Courses and Faculty
Winter Program Dispute Resolution Courses
This course examines the theory and practice of negotiation as a process used to put deals together or to resolve disputes and legal claims. Students learn about competitive positional bargaining and collaborative problem solving and acquire insight into the strategic management of the tension between the two approaches. Through simulated exercises, students develop skills and confidence as negotiators, including an awareness of the psychological encouragements and barriers to consensus. Special challenges of multiparty negotiations are addressed with an emphasis on the attorney-client relationship, including applicable ethical standards, codes, and law.
Charles Wiggins is professor of law (retired) at the University of San Diego. He is also guest professor at the University of Amsterdam in the Netherlands. He received his JD from the University of California, Hastings, and his LLM from Yale. He is past chair of the Dispute Resolution Section of the Association of American Law Schools. Wiggins also maintains a private consulting practice, providing negotiation and conflict management training, and facilitation and mediation services, to businesses, governments, and nonprofit institutions throughout the world. Wiggins is a three-time Fulbright Scholar, and the coauthor of Negotiation and Settlement Advocacy (2nd ed.).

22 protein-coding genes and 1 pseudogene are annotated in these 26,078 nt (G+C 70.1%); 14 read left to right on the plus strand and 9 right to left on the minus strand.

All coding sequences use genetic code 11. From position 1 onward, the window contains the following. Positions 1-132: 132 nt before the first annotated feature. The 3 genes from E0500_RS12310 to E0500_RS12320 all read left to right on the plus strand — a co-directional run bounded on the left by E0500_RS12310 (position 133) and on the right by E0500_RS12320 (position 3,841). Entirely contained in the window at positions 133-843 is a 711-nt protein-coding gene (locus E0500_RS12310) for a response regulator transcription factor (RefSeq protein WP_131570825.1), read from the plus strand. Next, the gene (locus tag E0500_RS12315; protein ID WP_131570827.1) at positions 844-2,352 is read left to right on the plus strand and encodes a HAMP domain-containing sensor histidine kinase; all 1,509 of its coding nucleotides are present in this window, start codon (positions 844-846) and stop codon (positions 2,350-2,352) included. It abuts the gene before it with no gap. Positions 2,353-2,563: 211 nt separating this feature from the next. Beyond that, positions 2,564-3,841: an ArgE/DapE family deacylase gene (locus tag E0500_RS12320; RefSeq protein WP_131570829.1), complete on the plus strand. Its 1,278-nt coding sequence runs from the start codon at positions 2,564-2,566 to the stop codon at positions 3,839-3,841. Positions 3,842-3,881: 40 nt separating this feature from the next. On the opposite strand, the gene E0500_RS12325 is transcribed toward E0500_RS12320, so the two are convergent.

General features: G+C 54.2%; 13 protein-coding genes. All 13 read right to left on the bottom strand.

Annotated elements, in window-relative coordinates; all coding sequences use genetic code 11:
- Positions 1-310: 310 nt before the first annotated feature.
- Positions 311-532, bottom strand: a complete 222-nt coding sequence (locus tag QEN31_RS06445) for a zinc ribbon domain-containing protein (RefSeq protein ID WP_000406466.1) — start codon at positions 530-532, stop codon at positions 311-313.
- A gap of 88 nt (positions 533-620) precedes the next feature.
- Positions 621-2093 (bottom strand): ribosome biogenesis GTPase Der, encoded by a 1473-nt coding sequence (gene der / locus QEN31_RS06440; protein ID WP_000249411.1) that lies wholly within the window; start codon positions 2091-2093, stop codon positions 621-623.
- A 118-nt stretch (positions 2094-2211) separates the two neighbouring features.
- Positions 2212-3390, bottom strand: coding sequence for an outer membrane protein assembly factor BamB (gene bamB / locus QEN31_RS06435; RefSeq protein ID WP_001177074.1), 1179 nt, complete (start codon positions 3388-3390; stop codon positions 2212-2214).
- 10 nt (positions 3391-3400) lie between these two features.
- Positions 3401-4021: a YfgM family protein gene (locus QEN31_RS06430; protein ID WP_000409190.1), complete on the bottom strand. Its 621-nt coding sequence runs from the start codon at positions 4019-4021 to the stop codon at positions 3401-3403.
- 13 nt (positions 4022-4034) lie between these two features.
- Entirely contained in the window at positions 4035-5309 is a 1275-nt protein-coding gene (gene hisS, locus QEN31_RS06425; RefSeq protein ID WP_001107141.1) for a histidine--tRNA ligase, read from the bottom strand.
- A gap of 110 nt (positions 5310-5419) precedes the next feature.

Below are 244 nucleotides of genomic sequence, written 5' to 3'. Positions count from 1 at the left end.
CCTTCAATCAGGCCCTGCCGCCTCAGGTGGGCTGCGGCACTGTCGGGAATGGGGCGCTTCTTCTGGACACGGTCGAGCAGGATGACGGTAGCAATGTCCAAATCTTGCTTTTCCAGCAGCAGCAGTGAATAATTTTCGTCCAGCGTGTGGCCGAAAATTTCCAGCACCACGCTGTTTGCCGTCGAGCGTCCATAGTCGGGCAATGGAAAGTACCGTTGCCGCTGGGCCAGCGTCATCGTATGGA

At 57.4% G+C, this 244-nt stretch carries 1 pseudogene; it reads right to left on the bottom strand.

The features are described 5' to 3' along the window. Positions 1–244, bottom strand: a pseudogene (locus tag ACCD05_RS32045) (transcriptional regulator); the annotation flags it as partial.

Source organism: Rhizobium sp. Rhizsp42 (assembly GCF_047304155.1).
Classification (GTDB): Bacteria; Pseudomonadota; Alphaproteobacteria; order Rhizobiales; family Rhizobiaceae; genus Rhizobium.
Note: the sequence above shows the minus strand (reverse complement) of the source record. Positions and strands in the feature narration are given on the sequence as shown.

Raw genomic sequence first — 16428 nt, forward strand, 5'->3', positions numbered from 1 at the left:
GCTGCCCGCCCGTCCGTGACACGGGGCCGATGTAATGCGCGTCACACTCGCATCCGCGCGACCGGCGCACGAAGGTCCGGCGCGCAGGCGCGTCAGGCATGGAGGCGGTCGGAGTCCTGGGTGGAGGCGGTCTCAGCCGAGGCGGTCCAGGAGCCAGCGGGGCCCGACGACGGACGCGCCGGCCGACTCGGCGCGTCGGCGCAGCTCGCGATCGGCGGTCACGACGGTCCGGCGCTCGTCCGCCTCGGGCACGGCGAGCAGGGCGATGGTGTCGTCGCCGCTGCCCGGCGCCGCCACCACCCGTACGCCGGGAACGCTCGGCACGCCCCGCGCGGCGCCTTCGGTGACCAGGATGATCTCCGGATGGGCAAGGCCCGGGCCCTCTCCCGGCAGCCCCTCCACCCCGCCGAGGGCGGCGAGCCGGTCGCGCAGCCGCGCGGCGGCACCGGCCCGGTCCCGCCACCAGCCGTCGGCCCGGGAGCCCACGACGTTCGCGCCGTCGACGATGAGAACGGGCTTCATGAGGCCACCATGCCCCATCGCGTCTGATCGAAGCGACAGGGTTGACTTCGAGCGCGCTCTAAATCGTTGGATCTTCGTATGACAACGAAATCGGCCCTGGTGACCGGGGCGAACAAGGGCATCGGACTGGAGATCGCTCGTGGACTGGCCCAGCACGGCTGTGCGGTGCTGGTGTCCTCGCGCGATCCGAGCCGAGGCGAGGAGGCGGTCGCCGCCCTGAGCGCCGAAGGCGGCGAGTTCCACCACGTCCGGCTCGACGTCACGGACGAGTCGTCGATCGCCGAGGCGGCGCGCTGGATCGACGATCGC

This course explores the various theories underlying and practices basic to mediation. The mediation process is organized into a series of stages, and basic mediation skills and techniques appropriate to each stage are identified and cultivated. Simulations and experiential exercises provide students with an opportunity to develop proficiency as mediators and to rigorously analyze appropriate roles and behavior as mediators and advocates taking into account the legal, ethical and public policy issues surrounding the practice of mediation
Jim Craven is a lawyer, mediator, and frequent speaker in the conflict resolution field. He has been practicing law for 40 years and remains of counsel to the Spokane, Washington, law firm of Evans, Craven & Lackie which he co-founded in 1978. He has extensive experience in the mediation of complex disputes, having served mediation clients throughout the northwest since 1990. He serves on the construction, commercial and mediation panels of the American Arbitration Association, and is a member of the Washington Mediation Association. Craven was a trial lawyer for over 25 years before becoming a full-time neutral. His trial practice emphasized complex construction, environmental, commercial, and professional negligence litigation. He received his law degree from Gonzaga University and the LLM in dispute resolution from Pepperdine University. In addition to his dispute resolution practice, Craven consults with business and government on a wide range of issues.
More and more managers and conflict resolution professionals are being asked to serve as "facilitator" of larger groups which are discussing difficult issues—often with difficult people. The success and reward of this work, for the entire group, depends on the skills of the facilitator. Often, we take on this challenge without thinking through the complexities and nuances that could move our groups from a dysfunctional group to a dynamic group capable of making effective decisions in a timely manner. This course targets those professionals who work with large groups charged with discussing and making decisions about difficult issues. Students will be introduced to and then will explore the creativity necessary to create and facilitate dynamic groups. By the end of the class, students will have a fluent understanding of the roles of a facilitator, the process of facilitation and skills to design a facilitated process.